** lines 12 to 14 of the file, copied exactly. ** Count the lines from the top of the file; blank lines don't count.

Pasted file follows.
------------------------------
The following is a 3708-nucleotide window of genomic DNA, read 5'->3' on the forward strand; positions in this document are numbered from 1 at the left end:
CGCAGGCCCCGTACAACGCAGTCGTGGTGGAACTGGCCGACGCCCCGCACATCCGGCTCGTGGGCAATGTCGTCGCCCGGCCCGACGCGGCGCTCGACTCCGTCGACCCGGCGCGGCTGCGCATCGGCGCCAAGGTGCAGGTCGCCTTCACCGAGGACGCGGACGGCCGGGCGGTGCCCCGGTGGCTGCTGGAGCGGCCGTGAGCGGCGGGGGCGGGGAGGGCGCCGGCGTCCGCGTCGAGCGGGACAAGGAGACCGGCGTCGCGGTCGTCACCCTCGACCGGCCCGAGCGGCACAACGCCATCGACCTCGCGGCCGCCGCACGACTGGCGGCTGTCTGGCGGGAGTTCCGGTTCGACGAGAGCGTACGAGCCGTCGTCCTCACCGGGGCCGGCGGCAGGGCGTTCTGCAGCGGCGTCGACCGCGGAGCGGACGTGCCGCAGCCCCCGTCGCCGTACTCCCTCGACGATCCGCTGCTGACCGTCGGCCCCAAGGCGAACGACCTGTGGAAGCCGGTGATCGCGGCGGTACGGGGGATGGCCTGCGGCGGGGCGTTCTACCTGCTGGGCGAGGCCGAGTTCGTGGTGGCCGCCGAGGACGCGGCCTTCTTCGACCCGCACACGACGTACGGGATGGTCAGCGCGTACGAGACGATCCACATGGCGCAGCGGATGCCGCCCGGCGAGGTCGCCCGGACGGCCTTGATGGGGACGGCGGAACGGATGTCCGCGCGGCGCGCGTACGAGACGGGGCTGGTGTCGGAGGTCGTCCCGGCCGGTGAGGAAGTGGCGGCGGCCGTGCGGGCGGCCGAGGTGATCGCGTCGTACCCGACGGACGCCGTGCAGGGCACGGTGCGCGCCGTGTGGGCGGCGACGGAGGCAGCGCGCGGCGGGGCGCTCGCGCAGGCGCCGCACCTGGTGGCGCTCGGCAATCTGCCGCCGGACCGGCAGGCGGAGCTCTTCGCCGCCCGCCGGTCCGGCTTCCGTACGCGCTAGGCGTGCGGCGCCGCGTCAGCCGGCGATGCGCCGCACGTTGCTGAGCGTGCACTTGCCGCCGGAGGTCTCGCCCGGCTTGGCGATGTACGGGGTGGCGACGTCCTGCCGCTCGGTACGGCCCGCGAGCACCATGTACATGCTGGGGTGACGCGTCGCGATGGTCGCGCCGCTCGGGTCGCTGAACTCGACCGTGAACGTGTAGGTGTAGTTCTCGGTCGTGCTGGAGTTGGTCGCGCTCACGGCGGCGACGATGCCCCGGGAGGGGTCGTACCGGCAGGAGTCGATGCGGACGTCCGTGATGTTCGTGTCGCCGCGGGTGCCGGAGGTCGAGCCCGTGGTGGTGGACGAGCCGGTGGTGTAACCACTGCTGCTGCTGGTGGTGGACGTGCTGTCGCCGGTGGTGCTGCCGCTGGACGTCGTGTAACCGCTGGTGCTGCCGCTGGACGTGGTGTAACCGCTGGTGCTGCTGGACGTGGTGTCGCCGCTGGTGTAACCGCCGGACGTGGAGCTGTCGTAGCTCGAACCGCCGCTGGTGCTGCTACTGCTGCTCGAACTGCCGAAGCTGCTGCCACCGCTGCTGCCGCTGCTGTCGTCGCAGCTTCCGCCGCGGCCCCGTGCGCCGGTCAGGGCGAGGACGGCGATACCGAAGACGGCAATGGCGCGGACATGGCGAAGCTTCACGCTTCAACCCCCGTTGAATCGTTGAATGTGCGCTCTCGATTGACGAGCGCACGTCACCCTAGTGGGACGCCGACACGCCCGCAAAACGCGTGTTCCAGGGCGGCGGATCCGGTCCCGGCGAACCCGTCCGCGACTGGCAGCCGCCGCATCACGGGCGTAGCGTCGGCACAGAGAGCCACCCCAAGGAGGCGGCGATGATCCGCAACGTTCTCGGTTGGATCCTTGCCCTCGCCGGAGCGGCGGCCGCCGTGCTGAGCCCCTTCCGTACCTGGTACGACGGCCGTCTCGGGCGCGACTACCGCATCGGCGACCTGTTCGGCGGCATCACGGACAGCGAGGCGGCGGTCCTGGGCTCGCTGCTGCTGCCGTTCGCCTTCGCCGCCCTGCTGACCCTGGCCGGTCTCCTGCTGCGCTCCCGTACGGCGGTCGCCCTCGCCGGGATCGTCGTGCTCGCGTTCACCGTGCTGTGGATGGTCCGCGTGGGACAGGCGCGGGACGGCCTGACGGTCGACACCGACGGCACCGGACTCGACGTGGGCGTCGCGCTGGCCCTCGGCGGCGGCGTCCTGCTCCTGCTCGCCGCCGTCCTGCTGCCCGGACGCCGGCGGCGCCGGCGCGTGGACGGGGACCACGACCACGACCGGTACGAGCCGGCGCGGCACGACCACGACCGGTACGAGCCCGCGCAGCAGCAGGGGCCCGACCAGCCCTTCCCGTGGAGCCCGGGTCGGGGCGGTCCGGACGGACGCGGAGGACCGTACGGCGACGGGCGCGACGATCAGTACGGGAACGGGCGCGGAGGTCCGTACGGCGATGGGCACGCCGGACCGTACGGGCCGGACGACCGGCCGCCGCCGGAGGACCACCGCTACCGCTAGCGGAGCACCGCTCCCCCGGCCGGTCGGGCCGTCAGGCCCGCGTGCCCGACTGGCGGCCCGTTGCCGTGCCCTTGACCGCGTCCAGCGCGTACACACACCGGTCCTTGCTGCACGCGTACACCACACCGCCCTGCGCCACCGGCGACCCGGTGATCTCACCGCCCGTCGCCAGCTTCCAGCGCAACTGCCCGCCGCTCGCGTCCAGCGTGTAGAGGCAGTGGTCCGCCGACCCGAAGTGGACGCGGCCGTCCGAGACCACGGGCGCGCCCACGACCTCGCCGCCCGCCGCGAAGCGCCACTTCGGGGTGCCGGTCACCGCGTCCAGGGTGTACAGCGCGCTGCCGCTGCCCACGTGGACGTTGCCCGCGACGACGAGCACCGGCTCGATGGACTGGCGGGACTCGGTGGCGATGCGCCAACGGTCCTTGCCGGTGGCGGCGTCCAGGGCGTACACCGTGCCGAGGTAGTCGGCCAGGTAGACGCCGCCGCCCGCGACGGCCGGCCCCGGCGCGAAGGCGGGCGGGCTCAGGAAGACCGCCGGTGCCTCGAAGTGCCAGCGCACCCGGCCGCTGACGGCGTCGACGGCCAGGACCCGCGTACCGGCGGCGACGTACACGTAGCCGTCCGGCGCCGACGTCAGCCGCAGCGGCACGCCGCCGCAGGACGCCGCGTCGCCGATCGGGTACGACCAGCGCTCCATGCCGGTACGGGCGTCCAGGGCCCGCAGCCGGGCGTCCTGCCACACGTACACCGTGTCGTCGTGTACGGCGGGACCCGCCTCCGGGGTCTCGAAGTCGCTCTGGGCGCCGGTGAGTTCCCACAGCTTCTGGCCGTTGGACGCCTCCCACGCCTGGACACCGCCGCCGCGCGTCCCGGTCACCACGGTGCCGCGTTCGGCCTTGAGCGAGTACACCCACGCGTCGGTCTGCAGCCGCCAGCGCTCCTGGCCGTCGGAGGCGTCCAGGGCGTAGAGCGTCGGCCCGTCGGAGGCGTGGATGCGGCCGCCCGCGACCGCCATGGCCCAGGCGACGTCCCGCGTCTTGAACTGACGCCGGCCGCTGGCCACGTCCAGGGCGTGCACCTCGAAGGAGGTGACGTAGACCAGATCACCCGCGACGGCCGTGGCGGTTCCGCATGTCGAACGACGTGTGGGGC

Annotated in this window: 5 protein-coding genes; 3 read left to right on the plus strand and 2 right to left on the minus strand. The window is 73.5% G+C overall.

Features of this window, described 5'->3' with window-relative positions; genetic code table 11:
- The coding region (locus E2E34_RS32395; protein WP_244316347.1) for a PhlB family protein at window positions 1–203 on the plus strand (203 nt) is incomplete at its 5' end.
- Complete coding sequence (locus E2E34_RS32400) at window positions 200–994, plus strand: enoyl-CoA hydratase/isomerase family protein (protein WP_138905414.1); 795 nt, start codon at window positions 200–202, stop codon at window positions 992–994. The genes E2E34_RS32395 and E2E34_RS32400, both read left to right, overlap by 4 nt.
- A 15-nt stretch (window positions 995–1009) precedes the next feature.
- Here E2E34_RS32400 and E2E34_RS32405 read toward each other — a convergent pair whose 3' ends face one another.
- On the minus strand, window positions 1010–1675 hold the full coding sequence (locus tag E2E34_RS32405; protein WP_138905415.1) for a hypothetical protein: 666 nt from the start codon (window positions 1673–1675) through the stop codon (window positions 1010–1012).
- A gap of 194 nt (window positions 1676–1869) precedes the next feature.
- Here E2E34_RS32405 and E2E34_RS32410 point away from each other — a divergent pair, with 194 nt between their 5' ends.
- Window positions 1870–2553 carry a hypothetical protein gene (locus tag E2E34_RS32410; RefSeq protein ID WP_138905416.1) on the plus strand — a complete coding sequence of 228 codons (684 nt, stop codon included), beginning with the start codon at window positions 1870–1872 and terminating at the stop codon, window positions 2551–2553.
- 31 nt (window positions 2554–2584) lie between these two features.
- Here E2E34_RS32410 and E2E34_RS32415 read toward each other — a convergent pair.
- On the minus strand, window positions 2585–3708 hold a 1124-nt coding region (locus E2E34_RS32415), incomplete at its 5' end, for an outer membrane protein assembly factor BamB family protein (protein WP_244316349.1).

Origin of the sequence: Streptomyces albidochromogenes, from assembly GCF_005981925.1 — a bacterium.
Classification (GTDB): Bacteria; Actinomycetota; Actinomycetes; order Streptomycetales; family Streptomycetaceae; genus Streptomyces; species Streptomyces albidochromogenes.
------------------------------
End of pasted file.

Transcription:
- Window positions 1870–2553 carry a hypothetical protein gene (locus tag E2E34_RS32410; RefSeq protein ID WP_138905416.1) on the plus strand — a complete coding sequence of 228 codons (684 nt, stop codon included), beginning with the start codon at window positions 1870–1872 and terminating at the stop codon, window positions 2551–2553.
- 31 nt (window positions 2554–2584) lie between these two features.
- Here E2E34_RS32410 and E2E34_RS32415 read toward each other — a convergent pair.